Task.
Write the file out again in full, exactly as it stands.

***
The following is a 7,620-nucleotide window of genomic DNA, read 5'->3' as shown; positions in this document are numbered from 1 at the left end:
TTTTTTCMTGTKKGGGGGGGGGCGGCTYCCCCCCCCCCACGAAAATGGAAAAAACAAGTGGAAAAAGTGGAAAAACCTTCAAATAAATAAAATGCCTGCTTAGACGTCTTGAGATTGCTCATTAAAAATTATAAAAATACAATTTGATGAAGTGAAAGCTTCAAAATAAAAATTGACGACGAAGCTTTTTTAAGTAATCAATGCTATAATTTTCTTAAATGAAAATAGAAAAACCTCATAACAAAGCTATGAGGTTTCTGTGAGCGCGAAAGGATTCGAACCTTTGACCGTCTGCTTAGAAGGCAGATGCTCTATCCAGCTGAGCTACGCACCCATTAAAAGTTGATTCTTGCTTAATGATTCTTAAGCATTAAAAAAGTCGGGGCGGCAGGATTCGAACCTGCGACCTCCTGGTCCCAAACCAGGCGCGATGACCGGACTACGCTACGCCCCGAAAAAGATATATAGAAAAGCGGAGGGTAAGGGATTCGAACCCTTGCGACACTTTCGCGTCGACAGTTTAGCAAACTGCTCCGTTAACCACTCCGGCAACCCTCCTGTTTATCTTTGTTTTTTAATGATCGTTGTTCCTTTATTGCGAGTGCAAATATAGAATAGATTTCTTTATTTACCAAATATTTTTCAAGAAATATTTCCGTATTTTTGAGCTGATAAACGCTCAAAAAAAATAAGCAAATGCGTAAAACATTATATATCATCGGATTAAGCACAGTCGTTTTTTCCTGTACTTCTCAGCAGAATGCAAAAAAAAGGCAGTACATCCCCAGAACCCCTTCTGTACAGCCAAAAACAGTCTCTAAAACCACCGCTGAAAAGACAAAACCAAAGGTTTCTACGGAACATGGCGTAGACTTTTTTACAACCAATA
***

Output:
The following is a 7,620-nucleotide window of genomic DNA, read 5'->3' as shown; positions in this document are numbered from 1 at the left end:
TTTTTTCMTGTKKGGGGGGGGGCGGCTYCCCCCCCCCCACGAAAATGGAAAAAACAAGTGGAAAAAGTGGAAAAACCTTCAAATAAATAAAATGCCTGCTTAGACGTCTTGAGATTGCTCATTAAAAATTATAAAAATACAATTTGATGAAGTGAAAGCTTCAAAATAAAAATTGACGACGAAGCTTTTTTAAGTAATCAATGCTATAATTTTCTTAAATGAAAATAGAAAAACCTCATAACAAAGCTATGAGGTTTCTGTGAGCGCGAAAGGATTCGAACCTTTGACCGTCTGCTTAGAAGGCAGATGCTCTATCCAGCTGAGCTACGCACCCATTAAAAGTTGATTCTTGCTTAATGATTCTTAAGCATTAAAAAAGTCGGGGCGGCAGGATTCGAACCTGCGACCTCCTGGTCCCAAACCAGGCGCGATGACCGGACTACGCTACGCCCCGAAAAAGATATATAGAAAAGCGGAGGGTAAGGGATTCGAACCCTTGCGACACTTTCGCGTCGACAGTTTAGCAAACTGCTCCGTTAACCACTCCGGCAACCCTCCTGTTTATCTTTGTTTTTTAATGATCGTTGTTCCTTTATTGCGAGTGCAAATATAGAATAGATTTCTTTATTTACCAAATATTTTTCAAGAAATATTTCCGTATTTTTGAGCTGATAAACGCTCAAAAAAAATAAGCAAATGCGTAAAACATTATATATCATCGGATTAAGCACAGTCGTTTTTTCCTGTACTTCTCAGCAGAATGCAAAAAAAAGGCAGTACATCCCCAGAACCCCTTCTGTACAGCCAAAAACAGTCTCTAAAACCACCGCTGAAAAGACAAAACCAAAGGTTTCTACGGAACATGGCGTAGACTTTTTTACAACCAATA